Jenny Song Northwood HS 11th grade
Last month, thousands of Americans were displaced from their homes as a devastating Category 4 hurricane hit Texas. Hurricane Harvey, the first category 3 or higher hurricane in 12 years to make landfall in the US, brought intense amounts of rain that caused disastrous flooding. A loss of billions of dollars in damage is predicted and at least 71 lives have been confirmed to have been lost to it. And it isn’t over: A second, equally damaging and unprecedented hurricane, Irma, has torn apart the Caribbean Islands and is fast approaching Florida as we speak. Not far behind is Hurricane Jose, already predicted to be a Category 5 by the US National Hurricane Center.
All these hurricanes coupled with recent brutal heat waves all around the world and wildfires that covered portions of America’s west coast with smoke all have the “fingerprint of climate change,” according to Paul Ullrich, a climate modeling expert from UC Davis. Although it is difficult to claim direct causation, it is definite that global warming had a great impact on all these disasters.
The unprecedented rainfall that Harvey brought, up to 40 or 50 inches in some places, can be attributed to climate change, which filled the atmosphere with more moisture. The warmed ocean that Harvey passed over gave it more energy, making the hurricane longer and more intense. Although it is still too early to link Irma and Jose to climate change, it is a recorded fact that climate change is making hurricanes worse than the early 1980s (NASA), as well as causing more intense heat waves and possibly worsening forest fires. Climate change is making weather patterns more extreme. All the disasters of this summer stand as a foreshadowing for the climate of the future.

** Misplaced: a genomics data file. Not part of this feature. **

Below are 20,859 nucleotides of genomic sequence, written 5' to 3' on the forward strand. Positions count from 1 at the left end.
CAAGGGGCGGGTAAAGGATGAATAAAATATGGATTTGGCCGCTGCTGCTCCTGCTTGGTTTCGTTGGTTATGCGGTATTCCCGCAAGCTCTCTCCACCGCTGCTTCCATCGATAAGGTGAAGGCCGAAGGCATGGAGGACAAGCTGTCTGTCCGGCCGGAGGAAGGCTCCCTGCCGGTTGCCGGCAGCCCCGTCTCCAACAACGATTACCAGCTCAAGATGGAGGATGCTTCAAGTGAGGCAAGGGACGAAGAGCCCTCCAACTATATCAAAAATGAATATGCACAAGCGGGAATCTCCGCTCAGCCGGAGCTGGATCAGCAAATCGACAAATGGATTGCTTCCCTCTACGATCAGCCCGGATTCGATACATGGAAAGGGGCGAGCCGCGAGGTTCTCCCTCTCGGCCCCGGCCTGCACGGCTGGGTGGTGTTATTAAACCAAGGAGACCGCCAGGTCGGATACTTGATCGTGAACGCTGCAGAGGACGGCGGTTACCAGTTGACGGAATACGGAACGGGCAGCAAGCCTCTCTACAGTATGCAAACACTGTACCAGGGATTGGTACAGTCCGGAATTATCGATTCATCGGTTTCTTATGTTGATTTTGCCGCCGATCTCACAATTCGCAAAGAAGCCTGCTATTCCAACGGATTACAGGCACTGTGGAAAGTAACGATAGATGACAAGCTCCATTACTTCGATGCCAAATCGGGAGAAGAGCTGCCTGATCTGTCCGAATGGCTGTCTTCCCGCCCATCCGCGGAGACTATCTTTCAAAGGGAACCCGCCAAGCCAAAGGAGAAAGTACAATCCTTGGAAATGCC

Perhaps the new realization that the dangers of global warming are closer than we think, as well as the tragic loss in lives and dollars will finally convince the nation that something must be done about climate change.
<Jenny Song Northwood HS 11th grade